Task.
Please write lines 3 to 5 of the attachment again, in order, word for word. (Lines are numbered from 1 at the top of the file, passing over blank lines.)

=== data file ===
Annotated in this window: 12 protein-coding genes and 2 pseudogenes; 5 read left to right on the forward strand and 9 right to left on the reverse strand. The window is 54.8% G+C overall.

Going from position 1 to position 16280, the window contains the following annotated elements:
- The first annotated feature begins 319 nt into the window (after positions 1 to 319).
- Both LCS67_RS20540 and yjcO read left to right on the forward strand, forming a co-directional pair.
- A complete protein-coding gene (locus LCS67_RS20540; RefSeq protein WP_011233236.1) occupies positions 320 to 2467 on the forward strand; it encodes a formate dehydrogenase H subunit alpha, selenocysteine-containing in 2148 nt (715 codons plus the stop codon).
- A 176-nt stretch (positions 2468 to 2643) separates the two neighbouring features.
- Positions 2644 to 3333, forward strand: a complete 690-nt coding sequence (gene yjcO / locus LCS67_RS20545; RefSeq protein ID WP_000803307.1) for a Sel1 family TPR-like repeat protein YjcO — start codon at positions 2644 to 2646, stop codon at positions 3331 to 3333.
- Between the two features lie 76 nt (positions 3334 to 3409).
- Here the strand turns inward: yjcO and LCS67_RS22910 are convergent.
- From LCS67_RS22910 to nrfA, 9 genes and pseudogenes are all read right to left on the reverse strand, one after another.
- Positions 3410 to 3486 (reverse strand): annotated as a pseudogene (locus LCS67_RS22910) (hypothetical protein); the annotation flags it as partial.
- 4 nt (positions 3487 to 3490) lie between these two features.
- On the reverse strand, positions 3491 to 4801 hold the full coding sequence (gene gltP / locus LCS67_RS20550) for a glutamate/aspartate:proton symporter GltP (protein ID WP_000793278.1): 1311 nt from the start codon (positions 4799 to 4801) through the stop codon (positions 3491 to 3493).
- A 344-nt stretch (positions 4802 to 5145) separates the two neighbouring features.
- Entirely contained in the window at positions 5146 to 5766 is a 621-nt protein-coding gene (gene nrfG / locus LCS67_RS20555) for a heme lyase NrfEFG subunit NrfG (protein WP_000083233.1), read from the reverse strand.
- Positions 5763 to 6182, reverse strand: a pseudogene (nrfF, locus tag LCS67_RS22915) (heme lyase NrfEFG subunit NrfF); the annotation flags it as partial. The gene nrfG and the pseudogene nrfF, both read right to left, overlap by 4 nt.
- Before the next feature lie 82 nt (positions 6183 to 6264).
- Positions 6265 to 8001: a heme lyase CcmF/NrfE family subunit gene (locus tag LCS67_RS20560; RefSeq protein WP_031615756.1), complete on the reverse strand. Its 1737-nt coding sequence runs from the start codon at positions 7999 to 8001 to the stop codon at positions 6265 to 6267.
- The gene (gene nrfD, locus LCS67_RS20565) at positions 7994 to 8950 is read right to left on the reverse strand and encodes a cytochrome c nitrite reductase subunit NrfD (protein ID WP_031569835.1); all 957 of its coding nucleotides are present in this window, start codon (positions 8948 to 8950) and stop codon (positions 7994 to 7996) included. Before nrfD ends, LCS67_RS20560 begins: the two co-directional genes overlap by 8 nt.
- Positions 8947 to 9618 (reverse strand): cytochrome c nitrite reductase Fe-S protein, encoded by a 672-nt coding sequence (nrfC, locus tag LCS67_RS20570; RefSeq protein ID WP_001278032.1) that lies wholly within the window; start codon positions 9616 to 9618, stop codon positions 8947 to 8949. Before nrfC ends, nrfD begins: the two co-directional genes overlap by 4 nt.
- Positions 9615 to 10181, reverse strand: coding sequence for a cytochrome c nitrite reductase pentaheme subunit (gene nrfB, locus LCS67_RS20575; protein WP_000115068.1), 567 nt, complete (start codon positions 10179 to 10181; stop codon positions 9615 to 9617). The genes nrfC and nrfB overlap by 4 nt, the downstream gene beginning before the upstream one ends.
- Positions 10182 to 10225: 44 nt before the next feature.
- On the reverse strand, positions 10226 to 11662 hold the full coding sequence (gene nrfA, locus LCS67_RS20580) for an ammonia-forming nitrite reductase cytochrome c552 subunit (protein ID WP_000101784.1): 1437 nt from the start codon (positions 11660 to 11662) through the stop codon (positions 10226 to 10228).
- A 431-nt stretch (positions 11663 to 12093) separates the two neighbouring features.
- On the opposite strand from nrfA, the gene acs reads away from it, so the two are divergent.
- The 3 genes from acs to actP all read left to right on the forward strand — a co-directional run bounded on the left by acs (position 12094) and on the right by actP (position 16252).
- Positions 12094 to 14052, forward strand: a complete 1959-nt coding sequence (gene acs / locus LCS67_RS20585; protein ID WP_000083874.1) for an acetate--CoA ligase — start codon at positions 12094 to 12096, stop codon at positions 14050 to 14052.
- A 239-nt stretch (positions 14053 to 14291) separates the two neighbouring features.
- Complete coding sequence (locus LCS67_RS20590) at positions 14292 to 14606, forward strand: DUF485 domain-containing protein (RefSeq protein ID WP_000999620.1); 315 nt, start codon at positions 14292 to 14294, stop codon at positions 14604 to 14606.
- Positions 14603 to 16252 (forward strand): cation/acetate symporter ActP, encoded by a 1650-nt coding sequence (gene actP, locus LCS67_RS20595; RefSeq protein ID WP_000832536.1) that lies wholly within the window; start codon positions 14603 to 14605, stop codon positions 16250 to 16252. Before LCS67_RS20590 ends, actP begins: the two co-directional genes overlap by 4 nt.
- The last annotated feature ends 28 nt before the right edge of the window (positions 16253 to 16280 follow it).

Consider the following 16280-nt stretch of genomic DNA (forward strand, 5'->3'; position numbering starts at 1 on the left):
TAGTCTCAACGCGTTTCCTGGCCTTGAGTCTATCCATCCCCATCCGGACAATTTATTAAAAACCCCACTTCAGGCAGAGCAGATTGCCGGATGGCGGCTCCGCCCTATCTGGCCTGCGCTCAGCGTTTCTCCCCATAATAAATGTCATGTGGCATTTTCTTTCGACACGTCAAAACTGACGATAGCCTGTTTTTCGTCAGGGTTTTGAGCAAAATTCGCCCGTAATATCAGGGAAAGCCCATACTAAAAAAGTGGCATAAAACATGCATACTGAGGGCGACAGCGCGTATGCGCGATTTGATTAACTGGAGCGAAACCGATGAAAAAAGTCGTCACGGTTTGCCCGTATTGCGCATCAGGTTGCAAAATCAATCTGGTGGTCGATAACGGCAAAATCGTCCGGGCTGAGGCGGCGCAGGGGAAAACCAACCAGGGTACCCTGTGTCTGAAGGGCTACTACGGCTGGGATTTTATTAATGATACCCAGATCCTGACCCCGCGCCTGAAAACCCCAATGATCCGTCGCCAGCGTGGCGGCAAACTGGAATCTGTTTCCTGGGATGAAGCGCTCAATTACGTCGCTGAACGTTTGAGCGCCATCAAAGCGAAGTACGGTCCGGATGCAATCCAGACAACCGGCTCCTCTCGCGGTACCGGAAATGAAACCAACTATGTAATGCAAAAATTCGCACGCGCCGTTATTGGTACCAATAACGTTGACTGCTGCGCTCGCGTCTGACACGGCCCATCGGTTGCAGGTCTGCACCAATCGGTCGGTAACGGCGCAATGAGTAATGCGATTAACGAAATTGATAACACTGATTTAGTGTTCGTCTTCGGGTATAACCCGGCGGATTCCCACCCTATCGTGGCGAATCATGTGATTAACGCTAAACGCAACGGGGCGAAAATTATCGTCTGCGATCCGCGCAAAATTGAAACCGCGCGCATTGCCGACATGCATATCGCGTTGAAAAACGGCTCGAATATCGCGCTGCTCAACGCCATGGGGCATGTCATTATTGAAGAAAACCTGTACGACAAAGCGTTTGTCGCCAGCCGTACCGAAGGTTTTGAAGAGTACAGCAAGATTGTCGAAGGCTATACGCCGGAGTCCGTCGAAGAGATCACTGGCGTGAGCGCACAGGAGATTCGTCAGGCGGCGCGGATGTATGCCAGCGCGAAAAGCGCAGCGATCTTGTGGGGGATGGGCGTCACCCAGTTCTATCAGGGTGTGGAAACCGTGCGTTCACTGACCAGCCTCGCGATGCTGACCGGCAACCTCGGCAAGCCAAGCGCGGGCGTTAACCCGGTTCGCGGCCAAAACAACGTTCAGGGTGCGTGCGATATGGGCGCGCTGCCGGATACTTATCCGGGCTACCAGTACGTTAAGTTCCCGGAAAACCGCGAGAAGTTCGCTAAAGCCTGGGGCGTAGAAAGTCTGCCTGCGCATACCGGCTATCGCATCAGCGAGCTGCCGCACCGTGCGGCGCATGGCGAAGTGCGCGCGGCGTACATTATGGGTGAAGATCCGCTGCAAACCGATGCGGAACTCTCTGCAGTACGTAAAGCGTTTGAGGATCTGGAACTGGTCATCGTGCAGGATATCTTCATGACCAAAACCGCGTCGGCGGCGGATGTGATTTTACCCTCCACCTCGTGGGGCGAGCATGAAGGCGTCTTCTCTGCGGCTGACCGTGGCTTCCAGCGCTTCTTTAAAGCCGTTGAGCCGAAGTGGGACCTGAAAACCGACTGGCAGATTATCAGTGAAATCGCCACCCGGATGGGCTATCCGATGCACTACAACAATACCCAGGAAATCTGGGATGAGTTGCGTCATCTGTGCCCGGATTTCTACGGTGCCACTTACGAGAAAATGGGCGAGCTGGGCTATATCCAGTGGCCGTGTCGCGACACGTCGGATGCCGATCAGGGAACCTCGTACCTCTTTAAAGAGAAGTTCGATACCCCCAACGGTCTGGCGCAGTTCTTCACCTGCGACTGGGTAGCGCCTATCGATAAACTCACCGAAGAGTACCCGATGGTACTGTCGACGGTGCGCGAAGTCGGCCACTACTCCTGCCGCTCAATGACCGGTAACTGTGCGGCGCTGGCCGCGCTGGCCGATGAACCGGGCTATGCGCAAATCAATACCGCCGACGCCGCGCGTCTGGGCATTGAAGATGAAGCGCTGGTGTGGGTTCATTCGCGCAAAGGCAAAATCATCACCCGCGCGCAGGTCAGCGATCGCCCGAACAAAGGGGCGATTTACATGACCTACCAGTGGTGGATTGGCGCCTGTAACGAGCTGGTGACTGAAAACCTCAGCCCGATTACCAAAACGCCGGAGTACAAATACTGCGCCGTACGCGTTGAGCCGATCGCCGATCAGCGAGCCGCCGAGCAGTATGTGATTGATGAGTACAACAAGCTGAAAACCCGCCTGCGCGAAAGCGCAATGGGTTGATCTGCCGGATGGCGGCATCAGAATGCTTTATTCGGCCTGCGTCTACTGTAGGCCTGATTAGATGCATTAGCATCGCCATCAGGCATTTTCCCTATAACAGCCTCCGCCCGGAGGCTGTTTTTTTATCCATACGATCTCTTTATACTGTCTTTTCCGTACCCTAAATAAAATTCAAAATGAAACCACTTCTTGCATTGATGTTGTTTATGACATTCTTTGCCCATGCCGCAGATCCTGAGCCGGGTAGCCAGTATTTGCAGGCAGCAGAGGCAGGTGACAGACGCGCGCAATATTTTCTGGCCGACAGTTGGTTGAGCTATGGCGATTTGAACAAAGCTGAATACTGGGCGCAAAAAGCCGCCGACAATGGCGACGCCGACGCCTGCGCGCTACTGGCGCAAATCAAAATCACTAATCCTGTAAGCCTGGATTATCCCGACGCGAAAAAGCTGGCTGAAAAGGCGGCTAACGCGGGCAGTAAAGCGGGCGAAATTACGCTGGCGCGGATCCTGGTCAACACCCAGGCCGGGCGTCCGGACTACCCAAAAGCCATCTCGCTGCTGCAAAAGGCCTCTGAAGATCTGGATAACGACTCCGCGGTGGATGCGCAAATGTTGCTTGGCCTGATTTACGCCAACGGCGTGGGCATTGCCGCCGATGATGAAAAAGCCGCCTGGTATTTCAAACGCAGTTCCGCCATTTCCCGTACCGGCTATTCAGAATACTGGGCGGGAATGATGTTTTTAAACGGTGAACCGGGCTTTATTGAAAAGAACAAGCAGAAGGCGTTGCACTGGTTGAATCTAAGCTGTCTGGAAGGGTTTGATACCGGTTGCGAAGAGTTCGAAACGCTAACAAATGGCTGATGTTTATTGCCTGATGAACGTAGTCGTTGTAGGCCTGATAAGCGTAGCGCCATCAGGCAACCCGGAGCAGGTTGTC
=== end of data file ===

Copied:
- The first annotated feature begins 319 nt into the window (after positions 1 to 319).
- Both LCS67_RS20540 and yjcO read left to right on the forward strand, forming a co-directional pair.
- A complete protein-coding gene (locus LCS67_RS20540; RefSeq protein WP_011233236.1) occupies positions 320 to 2467 on the forward strand; it encodes a formate dehydrogenase H subunit alpha, selenocysteine-containing in 2148 nt (715 codons plus the stop codon).